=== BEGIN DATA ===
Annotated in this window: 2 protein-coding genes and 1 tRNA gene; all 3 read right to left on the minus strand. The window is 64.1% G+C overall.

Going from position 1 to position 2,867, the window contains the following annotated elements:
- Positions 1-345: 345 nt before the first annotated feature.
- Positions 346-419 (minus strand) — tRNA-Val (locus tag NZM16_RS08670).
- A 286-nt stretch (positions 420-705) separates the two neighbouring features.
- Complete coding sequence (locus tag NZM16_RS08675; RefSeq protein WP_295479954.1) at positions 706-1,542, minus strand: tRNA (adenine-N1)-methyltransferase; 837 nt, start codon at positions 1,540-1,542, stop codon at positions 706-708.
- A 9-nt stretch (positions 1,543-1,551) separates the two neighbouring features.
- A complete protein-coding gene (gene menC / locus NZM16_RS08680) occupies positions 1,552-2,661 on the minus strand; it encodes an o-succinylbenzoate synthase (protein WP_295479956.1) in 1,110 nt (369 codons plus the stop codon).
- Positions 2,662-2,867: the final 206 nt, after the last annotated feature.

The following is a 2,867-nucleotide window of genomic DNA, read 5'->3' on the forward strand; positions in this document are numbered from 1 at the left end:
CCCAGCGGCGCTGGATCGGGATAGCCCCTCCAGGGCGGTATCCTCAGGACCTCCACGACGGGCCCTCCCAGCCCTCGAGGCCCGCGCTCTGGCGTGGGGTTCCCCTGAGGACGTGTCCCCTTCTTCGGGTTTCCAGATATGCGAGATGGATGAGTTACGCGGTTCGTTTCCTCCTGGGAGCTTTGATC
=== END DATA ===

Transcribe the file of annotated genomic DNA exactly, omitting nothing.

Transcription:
Annotated in this window: 2 protein-coding genes and 1 tRNA gene; all 3 read right to left on the minus strand. The window is 64.1% G+C overall.

Going from position 1 to position 2,867, the window contains the following annotated elements:
- Positions 1-345: 345 nt before the first annotated feature.
- Positions 346-419 (minus strand) — tRNA-Val (locus tag NZM16_RS08670).
- A 286-nt stretch (positions 420-705) separates the two neighbouring features.
- Complete coding sequence (locus tag NZM16_RS08675; RefSeq protein WP_295479954.1) at positions 706-1,542, minus strand: tRNA (adenine-N1)-methyltransferase; 837 nt, start codon at positions 1,540-1,542, stop codon at positions 706-708.
- A 9-nt stretch (positions 1,543-1,551) separates the two neighbouring features.
- A complete protein-coding gene (gene menC / locus NZM16_RS08680) occupies positions 1,552-2,661 on the minus strand; it encodes an o-succinylbenzoate synthase (protein WP_295479956.1) in 1,110 nt (369 codons plus the stop codon).
- Positions 2,662-2,867: the final 206 nt, after the last annotated feature.

The following is a 2,867-nucleotide window of genomic DNA, read 5'->3' on the forward strand; positions in this document are numbered from 1 at the left end:
CCCAGCGGCGCTGGATCGGGATAGCCCCTCCAGGGCGGTATCCTCAGGACCTCCACGACGGGCCCTCCCAGCCCTCGAGGCCCGCGCTCTGGCGTGGGGTTCCCCTGAGGACGTGTCCCCTTCTTCGGGTTTCCAGATATGCGAGATGGATGAGTTACGCGGTTCGTTTCCTCCTGGGAGCTTTGATC